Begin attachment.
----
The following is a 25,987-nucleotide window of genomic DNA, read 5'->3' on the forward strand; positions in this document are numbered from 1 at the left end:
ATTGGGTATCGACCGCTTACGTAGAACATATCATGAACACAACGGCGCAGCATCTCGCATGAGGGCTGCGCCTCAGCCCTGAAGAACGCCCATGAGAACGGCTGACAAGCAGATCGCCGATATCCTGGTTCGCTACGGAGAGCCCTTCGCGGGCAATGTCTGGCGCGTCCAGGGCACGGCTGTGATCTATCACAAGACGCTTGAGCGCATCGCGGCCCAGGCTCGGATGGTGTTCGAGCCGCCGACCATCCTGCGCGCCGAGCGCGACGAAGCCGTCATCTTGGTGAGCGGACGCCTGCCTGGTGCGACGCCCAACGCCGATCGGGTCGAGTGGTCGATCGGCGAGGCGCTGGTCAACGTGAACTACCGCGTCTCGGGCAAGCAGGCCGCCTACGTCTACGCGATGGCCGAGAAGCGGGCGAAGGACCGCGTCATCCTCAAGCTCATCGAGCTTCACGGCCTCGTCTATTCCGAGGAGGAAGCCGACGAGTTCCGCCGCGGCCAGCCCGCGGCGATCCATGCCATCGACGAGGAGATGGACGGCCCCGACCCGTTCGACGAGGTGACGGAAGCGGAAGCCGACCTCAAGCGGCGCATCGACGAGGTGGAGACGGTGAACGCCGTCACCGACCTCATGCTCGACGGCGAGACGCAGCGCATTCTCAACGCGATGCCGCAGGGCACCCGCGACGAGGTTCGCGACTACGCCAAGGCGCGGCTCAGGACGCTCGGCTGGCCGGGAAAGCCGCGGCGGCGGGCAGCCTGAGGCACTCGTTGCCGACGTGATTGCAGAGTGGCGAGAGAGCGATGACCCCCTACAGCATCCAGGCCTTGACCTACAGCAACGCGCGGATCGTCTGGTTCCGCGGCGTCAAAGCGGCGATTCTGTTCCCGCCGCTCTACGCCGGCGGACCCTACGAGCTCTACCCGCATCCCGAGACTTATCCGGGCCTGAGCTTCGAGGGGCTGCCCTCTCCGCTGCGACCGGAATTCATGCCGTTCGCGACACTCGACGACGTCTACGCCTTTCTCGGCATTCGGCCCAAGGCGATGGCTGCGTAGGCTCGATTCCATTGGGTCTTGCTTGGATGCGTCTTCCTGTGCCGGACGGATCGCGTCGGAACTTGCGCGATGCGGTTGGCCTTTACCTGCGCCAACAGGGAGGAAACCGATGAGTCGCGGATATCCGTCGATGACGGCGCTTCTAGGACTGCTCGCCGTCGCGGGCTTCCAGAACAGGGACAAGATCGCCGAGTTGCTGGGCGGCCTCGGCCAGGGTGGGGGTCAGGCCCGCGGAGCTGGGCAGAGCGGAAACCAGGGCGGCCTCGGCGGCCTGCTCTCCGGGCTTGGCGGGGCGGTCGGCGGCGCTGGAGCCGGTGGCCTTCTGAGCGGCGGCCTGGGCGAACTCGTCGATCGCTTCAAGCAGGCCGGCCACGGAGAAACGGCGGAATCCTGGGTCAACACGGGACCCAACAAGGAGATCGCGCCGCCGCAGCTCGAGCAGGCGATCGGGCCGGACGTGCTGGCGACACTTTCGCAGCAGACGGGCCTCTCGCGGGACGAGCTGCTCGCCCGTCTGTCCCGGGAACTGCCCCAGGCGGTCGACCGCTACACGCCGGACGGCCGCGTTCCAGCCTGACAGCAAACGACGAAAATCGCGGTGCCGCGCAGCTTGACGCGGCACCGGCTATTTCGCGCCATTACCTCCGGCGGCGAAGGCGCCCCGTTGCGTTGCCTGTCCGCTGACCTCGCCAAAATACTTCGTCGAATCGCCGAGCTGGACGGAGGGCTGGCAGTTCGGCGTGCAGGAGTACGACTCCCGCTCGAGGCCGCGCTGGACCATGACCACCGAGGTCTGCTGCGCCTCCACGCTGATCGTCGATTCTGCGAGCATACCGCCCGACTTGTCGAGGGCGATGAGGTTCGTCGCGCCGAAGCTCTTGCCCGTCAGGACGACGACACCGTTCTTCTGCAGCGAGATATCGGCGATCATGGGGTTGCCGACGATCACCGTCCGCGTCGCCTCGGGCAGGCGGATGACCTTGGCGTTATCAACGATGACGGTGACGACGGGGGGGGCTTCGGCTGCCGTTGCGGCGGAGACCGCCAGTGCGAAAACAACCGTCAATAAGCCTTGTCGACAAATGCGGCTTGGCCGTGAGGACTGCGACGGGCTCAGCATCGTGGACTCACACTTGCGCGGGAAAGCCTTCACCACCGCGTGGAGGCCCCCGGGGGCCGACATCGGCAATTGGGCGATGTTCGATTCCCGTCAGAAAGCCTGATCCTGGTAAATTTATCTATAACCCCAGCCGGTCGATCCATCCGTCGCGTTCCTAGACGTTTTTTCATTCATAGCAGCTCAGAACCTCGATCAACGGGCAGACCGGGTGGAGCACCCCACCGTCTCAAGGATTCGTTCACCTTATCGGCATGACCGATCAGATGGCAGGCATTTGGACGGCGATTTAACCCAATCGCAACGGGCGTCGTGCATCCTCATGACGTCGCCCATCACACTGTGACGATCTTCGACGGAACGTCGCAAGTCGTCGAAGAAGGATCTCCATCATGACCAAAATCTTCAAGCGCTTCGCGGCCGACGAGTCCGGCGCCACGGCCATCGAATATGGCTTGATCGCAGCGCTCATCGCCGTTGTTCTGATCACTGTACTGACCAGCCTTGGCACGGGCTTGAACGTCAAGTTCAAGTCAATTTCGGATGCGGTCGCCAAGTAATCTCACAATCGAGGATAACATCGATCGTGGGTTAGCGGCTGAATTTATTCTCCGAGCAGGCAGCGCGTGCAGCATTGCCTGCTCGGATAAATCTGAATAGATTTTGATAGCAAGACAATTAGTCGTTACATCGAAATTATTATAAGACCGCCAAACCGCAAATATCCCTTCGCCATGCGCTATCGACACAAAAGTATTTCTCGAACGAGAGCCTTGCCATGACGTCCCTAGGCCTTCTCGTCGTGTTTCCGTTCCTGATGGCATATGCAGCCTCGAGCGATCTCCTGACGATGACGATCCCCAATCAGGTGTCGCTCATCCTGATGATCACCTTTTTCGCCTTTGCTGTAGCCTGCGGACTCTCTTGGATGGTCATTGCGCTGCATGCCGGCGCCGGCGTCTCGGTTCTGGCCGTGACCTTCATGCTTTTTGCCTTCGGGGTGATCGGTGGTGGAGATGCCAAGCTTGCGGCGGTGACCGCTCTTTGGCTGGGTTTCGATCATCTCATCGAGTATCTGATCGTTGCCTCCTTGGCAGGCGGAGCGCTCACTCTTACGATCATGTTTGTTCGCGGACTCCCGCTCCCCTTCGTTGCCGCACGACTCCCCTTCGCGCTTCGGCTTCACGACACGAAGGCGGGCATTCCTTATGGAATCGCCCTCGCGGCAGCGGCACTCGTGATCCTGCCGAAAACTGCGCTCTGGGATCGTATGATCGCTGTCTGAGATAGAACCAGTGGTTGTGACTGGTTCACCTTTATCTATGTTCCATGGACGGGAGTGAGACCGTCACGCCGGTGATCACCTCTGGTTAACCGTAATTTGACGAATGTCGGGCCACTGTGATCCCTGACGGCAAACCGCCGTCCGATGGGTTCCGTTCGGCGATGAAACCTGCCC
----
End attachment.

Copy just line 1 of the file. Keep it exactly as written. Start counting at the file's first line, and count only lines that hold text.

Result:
The following is a 25,987-nucleotide window of genomic DNA, read 5'->3' on the forward strand; positions in this document are numbered from 1 at the left end: